Cincinnati Layups – Shooting Drill

Cincinnati Layups

Exclusive Bonus: Download the Cincinnati Layup Drill for free as a PDF and learn the five main coaching points you MUST enforce with your players when running this drill.

How the Drill Works:

A line of players at half court and on the wing, and a single player on the free-throw line. The player at half court passes to the player at the free throw line who then passes to the cutting wing player for a layup.


This is a great warm-up drill for young players that works on layups and passing skills. Also great for concentration as we emphasize that the ball should never hit the floor.


  • A line of players in the middle of half court, a line of players on the wing, and a single player on the free throw line.
  • You will need one or two basketballs all starting with the half court group.


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1. The first person with a basketball in the half court line passes it to the player on the free throw line and then immediately runs to the free throw line to replace them.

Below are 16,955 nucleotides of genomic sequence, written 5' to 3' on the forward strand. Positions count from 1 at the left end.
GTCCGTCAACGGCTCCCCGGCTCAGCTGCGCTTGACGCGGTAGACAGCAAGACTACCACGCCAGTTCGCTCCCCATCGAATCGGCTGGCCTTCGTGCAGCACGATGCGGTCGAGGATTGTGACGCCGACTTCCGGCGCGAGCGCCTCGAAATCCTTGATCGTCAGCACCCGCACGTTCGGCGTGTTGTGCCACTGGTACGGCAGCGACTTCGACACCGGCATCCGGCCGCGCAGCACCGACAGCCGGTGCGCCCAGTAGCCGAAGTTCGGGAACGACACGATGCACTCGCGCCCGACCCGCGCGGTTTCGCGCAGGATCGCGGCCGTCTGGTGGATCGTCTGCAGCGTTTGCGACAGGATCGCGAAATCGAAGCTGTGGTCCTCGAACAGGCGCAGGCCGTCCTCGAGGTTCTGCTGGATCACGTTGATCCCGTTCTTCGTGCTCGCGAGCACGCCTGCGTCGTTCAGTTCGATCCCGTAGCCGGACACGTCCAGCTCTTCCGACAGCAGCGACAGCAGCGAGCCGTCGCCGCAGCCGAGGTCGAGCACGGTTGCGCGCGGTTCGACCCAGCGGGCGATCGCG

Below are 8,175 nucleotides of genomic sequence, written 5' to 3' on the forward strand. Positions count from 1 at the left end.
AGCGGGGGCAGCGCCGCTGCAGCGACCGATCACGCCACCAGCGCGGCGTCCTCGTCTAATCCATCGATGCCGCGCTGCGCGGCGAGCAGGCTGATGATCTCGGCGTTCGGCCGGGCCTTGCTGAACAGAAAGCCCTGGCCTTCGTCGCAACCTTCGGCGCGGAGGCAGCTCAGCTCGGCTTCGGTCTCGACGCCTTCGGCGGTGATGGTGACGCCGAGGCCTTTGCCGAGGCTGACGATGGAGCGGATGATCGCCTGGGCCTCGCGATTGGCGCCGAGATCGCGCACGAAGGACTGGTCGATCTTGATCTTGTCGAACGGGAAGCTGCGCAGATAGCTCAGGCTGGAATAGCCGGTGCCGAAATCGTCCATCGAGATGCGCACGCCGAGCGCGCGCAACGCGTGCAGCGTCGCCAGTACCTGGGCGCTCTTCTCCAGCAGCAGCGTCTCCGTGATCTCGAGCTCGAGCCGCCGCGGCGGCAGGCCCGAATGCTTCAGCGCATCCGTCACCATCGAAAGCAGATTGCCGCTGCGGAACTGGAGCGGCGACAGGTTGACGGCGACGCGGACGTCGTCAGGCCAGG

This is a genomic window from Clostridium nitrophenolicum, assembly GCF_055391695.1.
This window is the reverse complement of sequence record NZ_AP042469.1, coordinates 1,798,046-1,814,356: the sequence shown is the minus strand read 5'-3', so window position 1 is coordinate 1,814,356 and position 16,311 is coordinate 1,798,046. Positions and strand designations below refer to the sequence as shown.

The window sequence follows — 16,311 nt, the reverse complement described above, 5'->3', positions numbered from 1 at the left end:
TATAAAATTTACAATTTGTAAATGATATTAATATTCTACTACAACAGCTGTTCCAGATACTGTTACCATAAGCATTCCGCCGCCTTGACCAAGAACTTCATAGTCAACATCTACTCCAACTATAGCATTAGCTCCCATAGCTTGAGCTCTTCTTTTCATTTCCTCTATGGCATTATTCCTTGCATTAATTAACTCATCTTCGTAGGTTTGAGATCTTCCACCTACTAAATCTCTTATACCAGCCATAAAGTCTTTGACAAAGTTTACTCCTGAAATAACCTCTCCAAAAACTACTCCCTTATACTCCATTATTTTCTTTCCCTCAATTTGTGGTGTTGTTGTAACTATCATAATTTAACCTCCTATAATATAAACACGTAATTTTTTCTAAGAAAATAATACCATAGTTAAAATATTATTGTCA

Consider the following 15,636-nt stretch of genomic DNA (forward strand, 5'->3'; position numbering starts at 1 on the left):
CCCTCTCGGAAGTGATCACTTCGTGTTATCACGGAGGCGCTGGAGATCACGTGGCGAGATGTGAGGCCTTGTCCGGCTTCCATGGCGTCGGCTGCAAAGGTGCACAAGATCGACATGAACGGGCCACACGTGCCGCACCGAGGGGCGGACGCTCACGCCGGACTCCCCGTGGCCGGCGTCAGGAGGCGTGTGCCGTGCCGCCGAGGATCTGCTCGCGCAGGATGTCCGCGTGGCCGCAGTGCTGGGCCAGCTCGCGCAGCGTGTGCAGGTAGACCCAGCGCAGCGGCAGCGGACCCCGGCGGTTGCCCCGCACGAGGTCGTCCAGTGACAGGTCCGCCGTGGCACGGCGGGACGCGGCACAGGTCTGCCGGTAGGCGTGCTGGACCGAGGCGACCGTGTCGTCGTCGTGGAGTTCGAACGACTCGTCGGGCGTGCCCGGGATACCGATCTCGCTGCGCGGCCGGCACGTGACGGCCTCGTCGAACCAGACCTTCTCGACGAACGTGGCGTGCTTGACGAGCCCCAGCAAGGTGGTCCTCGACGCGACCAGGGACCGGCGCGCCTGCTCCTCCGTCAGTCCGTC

2. The player that receives the first pass at the free throw line passes to the wing player who should be cutting hard to the ring. The wing player should receive the ball and do a layup without dribbling the ball.

3. After the wing player performs a layup, they keep running through to be used as an outlet pass.

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4. The person that passes from the free throw line to the wing player rebounds the ball, outlets to the same player that did the layup, and then runs to the layup line.

5. The player that receives the outlet pass passes it to the half court line and then joins the end of it.

Scoring System:

  • Usually used as a warm up drill so score isn’t kept.
  • Can choose a certain number of layups they must make from each side.


Other Side of the Floor – If you started the drill on the right-hand side (players finishing with their right hand), then switch the wing line to the other side of the floor so the players must finish with their left hand.

Jump Shots – Instead of layups players can pull up for a jump shot. Shots from the block are fine, but problems start if you shoot much further out because the drill relies on the shooter being the outlet pass on the other side of the floor.

Have you used this drill with your team? I’d love to hear any other variations or changes you’d make to the drill.